Protesters in Sulaimani gather outside meeting of political parties . Photo: Rudaw.
ERBIL, Kurdistan Region - Hundreds of demonstrators took to the streets in cities across the Kurdistan region to protest delayed salaries and the stalemate between Kurdish political parties that has left the regional government without an official president for since July.
At the biggest protest site in Suliamani, Rudaw's Saman Basharty witnessed clashes between the police and protesters who had gathered in front of of the Shary Juan Hotel where the five major Kurdish political parties were holding a meeting.
The meeting, held between representatives of the Kurdistan Democratic Party (KDP), Patriotic Union of Kurdistan (PUK), Change Movement, Kurdistan Islamic Union and the Kurdistan Islamic League, was the latest in a series of unsuccessful attempts to find agreement over the presidency of Masoud Barzani.
Dozens of protesters held demonstrations in Erbil and Halabja. In Erbil, a medical official for Rizgari hospital said doctors who have not been paid would continue to help patients, but stressed that the government needs to know the doctors and other workers need their salaries.
On Tuesday, hundreds of teachers took to the streets in Sulaimani and Erbil after declaring a week-long strike earlier this month over delayed salaries. Representatives of the protesting teachers told Rudaw they refused to go back to work before receiving their full salaries, which have been withheld since July.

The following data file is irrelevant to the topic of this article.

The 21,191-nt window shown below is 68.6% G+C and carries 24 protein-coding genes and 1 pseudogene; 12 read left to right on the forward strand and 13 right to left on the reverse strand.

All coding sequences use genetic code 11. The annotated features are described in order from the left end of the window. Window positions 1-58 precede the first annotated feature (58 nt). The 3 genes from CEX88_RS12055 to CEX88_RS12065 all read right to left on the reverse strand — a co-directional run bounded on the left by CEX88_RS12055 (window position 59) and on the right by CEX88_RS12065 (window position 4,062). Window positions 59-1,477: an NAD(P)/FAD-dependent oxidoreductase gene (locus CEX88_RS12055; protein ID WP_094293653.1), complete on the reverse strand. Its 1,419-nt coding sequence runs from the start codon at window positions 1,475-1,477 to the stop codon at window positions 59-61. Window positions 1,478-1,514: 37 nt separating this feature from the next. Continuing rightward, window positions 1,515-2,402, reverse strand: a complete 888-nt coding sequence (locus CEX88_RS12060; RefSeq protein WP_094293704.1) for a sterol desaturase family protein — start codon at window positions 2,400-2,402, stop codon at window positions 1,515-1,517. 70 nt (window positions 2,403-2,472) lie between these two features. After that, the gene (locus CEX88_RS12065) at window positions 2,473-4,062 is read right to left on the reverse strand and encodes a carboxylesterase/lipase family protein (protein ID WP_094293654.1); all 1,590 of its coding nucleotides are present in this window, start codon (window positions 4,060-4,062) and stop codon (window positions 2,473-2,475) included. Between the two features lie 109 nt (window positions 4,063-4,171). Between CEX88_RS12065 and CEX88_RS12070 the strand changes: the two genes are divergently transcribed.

In response, the Kurdistan Regional Government's finance minister said the teachers would be paid on Monday.
The KRG says the ongoing war with ISIS militants, the influx of over 1.3 million refugees and Baghdad’s freezing of the KRG budget since February last year have coupled with falling oil prices to contribute to the unprecedented crisis.
Barzani’s KDP has asked for an extension to his presidency, citing the war with ISIS and the grinding economic crisis. The iconic Kurdish leader has been president since 2005, an extension would be his second since 2013.
The issue has polarized political parties in the region's already factional parliament.